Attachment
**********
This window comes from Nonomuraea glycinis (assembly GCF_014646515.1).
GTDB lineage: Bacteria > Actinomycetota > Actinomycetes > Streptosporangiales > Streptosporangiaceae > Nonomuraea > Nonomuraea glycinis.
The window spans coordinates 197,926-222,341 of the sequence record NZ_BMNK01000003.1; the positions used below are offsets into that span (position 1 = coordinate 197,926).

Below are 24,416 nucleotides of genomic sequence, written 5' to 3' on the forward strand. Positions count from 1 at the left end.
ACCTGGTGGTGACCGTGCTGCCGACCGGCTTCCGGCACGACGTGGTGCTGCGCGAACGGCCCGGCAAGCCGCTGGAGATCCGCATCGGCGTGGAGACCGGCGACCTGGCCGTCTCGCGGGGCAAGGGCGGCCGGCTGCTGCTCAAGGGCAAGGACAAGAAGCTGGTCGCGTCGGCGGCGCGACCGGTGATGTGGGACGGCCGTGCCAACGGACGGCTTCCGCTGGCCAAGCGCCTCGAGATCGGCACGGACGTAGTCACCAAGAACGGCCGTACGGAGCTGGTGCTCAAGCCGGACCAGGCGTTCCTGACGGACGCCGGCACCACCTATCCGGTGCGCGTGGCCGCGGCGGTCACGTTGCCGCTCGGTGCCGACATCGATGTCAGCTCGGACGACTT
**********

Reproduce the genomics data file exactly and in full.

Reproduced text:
This window comes from Nonomuraea glycinis (assembly GCF_014646515.1).
GTDB lineage: Bacteria > Actinomycetota > Actinomycetes > Streptosporangiales > Streptosporangiaceae > Nonomuraea > Nonomuraea glycinis.
The window spans coordinates 197,926-222,341 of the sequence record NZ_BMNK01000003.1; the positions used below are offsets into that span (position 1 = coordinate 197,926).

Below are 24,416 nucleotides of genomic sequence, written 5' to 3' on the forward strand. Positions count from 1 at the left end.
ACCTGGTGGTGACCGTGCTGCCGACCGGCTTCCGGCACGACGTGGTGCTGCGCGAACGGCCCGGCAAGCCGCTGGAGATCCGCATCGGCGTGGAGACCGGCGACCTGGCCGTCTCGCGGGGCAAGGGCGGCCGGCTGCTGCTCAAGGGCAAGGACAAGAAGCTGGTCGCGTCGGCGGCGCGACCGGTGATGTGGGACGGCCGTGCCAACGGACGGCTTCCGCTGGCCAAGCGCCTCGAGATCGGCACGGACGTAGTCACCAAGAACGGCCGTACGGAGCTGGTGCTCAAGCCGGACCAGGCGTTCCTGACGGACGCCGGCACCACCTATCCGGTGCGCGTGGCCGCGGCGGTCACGTTGCCGCTCGGTGCCGACATCGATGTCAGCTCGGACGACTT